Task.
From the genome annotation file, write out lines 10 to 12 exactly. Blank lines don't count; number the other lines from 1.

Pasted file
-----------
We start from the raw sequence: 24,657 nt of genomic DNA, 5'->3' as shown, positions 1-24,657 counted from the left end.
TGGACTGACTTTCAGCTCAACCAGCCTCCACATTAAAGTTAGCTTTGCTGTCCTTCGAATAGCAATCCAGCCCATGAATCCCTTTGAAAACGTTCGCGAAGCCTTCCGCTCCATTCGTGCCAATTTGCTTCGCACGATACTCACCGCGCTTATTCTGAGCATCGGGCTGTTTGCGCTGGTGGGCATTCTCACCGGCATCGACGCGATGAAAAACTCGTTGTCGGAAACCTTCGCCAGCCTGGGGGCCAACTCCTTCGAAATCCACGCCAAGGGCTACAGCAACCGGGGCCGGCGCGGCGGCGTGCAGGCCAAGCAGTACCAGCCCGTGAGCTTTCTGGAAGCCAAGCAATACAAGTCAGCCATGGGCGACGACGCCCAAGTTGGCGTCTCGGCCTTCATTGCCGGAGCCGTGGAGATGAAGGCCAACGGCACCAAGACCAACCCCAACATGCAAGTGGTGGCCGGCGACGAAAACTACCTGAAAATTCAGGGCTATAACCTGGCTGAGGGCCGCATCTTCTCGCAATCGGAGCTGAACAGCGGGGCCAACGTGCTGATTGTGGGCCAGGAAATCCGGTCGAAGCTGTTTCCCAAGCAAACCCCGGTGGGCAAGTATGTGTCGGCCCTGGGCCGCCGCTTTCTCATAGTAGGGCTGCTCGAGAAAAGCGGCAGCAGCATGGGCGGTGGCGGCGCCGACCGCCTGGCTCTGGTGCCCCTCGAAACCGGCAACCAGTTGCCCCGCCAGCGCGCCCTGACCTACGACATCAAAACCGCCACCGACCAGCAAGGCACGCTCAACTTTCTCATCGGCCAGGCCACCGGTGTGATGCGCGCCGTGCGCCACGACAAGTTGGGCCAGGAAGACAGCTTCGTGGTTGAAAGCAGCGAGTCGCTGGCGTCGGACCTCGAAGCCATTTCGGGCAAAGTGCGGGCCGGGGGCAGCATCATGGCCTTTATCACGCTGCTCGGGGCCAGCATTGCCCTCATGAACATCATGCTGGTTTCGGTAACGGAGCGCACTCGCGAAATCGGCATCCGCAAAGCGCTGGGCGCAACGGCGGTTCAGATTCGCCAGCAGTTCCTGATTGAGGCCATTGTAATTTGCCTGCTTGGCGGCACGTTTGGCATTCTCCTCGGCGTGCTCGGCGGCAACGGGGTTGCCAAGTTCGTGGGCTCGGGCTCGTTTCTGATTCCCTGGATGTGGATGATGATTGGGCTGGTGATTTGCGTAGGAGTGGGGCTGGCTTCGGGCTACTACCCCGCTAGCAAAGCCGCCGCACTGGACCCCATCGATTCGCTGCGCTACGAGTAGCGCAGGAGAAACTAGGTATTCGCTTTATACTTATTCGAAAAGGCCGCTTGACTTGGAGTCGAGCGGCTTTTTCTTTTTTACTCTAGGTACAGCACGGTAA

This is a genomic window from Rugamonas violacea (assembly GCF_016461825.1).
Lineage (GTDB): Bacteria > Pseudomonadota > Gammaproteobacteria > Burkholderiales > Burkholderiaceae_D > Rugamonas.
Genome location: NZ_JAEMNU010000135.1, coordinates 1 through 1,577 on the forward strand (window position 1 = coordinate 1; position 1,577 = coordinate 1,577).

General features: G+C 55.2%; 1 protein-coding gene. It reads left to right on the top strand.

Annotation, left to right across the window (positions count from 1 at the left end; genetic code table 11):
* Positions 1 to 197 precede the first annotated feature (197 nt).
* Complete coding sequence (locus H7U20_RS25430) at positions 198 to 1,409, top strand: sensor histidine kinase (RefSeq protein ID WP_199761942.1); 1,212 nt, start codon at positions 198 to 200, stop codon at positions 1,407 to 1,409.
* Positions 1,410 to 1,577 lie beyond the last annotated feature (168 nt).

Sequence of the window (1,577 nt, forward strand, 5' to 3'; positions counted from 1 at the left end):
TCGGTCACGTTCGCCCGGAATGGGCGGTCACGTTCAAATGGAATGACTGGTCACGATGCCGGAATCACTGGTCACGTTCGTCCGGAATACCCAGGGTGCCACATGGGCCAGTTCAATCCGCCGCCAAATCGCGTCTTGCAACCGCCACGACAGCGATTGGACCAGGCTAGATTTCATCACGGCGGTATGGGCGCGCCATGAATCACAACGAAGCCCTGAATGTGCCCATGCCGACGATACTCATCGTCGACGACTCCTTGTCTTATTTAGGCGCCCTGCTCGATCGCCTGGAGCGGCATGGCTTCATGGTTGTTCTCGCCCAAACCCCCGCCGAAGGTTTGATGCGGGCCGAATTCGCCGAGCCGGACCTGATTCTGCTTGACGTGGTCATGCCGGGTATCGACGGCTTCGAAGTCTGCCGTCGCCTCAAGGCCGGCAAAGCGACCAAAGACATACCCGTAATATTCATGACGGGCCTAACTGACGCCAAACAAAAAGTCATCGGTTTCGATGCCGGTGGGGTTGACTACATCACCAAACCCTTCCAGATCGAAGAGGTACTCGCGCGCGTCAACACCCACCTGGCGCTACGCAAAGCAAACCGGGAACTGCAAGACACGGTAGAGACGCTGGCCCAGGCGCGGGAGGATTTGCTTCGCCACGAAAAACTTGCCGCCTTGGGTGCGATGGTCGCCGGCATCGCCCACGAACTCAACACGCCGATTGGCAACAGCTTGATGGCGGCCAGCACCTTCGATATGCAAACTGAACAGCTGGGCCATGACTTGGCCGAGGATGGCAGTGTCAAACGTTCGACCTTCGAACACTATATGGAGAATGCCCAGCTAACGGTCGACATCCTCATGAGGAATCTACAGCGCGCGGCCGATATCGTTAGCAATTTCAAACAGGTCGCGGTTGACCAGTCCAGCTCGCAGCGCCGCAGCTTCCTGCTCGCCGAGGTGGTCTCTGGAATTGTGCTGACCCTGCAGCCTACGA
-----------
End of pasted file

* Positions 1,410 to 1,577 lie beyond the last annotated feature (168 nt).

Sequence of the window (1,577 nt, forward strand, 5' to 3'; positions counted from 1 at the left end):
TCGGTCACGTTCGCCCGGAATGGGCGGTCACGTTCAAATGGAATGACTGGTCACGATGCCGGAATCACTGGTCACGTTCGTCCGGAATACCCAGGGTGCCACATGGGCCAGTTCAATCCGCCGCCAAATCGCGTCTTGCAACCGCCACGACAGCGATTGGACCAGGCTAGATTTCATCACGGCGGTATGGGCGCGCCATGAATCACAACGAAGCCCTGAATGTGCCCATGCCGACGATACTCATCGTCGACGACTCCTTGTCTTATTTAGGCGCCCTGCTCGATCGCCTGGAGCGGCATGGCTTCATGGTTGTTCTCGCCCAAACCCCCGCCGAAGGTTTGATGCGGGCCGAATTCGCCGAGCCGGACCTGATTCTGCTTGACGTGGTCATGCCGGGTATCGACGGCTTCGAAGTCTGCCGTCGCCTCAAGGCCGGCAAAGCGACCAAAGACATACCCGTAATATTCATGACGGGCCTAACTGACGCCAAACAAAAAGTCATCGGTTTCGATGCCGGTGGGGTTGACTACATCACCAAACCCTTCCAGATCGAAGAGGTACTCGCGCGCGTCAACACCCACCTGGCGCTACGCAAAGCAAACCGGGAACTGCAAGACACGGTAGAGACGCTGGCCCAGGCGCGGGAGGATTTGCTTCGCCACGAAAAACTTGCCGCCTTGGGTGCGATGGTCGCCGGCATCGCCCACGAACTCAACACGCCGATTGGCAACAGCTTGATGGCGGCCAGCACCTTCGATATGCAAACTGAACAGCTGGGCCATGACTTGGCCGAGGATGGCAGTGTCAAACGTTCGACCTTCGAACACTATATGGAGAATGCCCAGCTAACGGTCGACATCCTCATGAGGAATCTACAGCGCGCGGCCGATATCGTTAGCAATTTCAAACAGGTCGCGGTTGACCAGTCCAGCTCGCAGCGCCGCAGCTTCCTGCTCGCCGAGGTGGTCTCTGGAATTGTGCTGACCCTGCAGCCTACGA